Pets at Home - Stop selling aversive vibrating collars for dogs
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Pets at Home are the U.K.'s largest pet products retailer. With over 370 stores, their strapline is ' where pet's come first'.
This statement is questionable considering Pets at Home sell a number of aversive training products such as vibrating collars. A battery operated collar vibrates around a dogs sensitive neck when he displays an undesired behaviour such as barking or wandering too far from the owner. Both of these are natural canine behaviours and can be a sign of fear.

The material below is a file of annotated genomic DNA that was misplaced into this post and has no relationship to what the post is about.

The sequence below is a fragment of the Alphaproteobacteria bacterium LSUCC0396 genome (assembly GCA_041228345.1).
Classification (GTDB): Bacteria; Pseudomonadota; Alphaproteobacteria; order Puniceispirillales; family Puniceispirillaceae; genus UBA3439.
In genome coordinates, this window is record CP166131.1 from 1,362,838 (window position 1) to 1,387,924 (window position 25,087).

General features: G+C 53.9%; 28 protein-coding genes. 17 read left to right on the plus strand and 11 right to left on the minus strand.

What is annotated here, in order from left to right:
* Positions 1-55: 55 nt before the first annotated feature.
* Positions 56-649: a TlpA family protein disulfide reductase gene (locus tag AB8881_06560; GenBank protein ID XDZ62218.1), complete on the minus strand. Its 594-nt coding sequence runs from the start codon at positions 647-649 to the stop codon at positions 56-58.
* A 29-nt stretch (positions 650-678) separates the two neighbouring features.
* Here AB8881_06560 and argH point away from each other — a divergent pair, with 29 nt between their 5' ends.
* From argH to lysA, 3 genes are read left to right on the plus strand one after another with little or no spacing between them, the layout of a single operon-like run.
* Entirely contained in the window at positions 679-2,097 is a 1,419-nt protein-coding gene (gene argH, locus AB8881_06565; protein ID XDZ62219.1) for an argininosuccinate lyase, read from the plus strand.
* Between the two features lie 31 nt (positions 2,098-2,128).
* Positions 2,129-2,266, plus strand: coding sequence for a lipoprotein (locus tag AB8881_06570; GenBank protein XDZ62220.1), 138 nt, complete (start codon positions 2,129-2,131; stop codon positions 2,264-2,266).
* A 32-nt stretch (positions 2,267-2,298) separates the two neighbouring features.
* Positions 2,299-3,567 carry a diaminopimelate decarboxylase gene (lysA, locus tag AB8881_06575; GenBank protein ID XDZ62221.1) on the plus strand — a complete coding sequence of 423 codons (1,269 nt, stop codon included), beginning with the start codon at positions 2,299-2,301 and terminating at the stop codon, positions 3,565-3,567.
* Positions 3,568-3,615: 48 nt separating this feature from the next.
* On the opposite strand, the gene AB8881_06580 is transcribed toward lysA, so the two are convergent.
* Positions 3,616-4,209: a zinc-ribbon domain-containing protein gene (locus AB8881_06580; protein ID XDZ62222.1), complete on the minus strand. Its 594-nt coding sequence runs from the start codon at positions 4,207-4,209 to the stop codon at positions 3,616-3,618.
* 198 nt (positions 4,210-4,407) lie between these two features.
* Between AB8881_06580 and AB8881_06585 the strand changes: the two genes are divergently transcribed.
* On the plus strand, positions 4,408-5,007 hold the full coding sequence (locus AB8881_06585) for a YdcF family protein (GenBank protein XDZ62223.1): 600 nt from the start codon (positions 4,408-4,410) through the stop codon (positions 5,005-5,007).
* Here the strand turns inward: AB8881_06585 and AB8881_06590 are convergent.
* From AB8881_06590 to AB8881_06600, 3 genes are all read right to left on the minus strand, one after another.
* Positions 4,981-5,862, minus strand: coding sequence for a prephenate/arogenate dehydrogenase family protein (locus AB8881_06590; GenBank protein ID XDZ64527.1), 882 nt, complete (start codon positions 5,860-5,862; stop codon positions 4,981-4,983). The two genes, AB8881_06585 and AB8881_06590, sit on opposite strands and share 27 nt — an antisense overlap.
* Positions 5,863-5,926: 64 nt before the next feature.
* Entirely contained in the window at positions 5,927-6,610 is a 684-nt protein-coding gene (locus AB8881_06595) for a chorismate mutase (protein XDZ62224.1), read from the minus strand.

Since May 2017, emails have been exchanged between myself and Pets at Home requesting they withdraw from sale punishing collars and use their influence to help educate pet owners on more humane methods of training. They have refused to do this.
In the last few years the Department of Food and Rural Affairs (Defra) have funded many scientific studies on electronic collars. Defra (1402DWa) showed detriment to dogs welfare whilst Defra (AW1402A) concludes that electronic collars are used incorrectly, even with instructions.
Independent studies by Shilder & Van der Borg, 2004; Shalke et al, 2007; Herron et al, 2009 and Blackwell et al, 2012 have all had similar findings.
It is time that Pets at Home lived up to their boasts and put pets first instead of profit for the sake of suffering. They need to listen to their customers, many of whom would like to see the end of these outdated training devices.
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